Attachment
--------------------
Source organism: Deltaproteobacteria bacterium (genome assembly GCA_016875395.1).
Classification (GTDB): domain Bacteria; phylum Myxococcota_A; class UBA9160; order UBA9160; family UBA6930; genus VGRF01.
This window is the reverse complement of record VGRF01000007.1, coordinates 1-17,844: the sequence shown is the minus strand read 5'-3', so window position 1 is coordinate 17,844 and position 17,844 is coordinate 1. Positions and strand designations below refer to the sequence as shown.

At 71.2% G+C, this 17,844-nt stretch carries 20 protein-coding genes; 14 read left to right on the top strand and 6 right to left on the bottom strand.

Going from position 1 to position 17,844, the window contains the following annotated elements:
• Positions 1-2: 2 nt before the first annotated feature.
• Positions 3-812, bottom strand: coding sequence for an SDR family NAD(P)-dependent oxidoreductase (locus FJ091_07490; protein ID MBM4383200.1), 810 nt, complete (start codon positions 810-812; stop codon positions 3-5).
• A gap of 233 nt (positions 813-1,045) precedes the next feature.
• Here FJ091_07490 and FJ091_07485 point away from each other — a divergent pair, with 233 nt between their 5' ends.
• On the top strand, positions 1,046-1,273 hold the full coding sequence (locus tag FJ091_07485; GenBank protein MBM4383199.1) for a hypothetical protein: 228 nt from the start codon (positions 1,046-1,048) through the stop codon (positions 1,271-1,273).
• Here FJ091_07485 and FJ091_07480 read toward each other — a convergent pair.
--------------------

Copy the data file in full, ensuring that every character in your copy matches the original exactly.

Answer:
Source organism: Deltaproteobacteria bacterium (genome assembly GCA_016875395.1).
Classification (GTDB): domain Bacteria; phylum Myxococcota_A; class UBA9160; order UBA9160; family UBA6930; genus VGRF01.
This window is the reverse complement of record VGRF01000007.1, coordinates 1-17,844: the sequence shown is the minus strand read 5'-3', so window position 1 is coordinate 17,844 and position 17,844 is coordinate 1. Positions and strand designations below refer to the sequence as shown.

At 71.2% G+C, this 17,844-nt stretch carries 20 protein-coding genes; 14 read left to right on the top strand and 6 right to left on the bottom strand.

Going from position 1 to position 17,844, the window contains the following annotated elements:
• Positions 1-2: 2 nt before the first annotated feature.
• Positions 3-812, bottom strand: coding sequence for an SDR family NAD(P)-dependent oxidoreductase (locus FJ091_07490; protein ID MBM4383200.1), 810 nt, complete (start codon positions 810-812; stop codon positions 3-5).
• A gap of 233 nt (positions 813-1,045) precedes the next feature.
• Here FJ091_07490 and FJ091_07485 point away from each other — a divergent pair, with 233 nt between their 5' ends.
• On the top strand, positions 1,046-1,273 hold the full coding sequence (locus tag FJ091_07485; GenBank protein MBM4383199.1) for a hypothetical protein: 228 nt from the start codon (positions 1,046-1,048) through the stop codon (positions 1,271-1,273).
• Here FJ091_07485 and FJ091_07480 read toward each other — a convergent pair.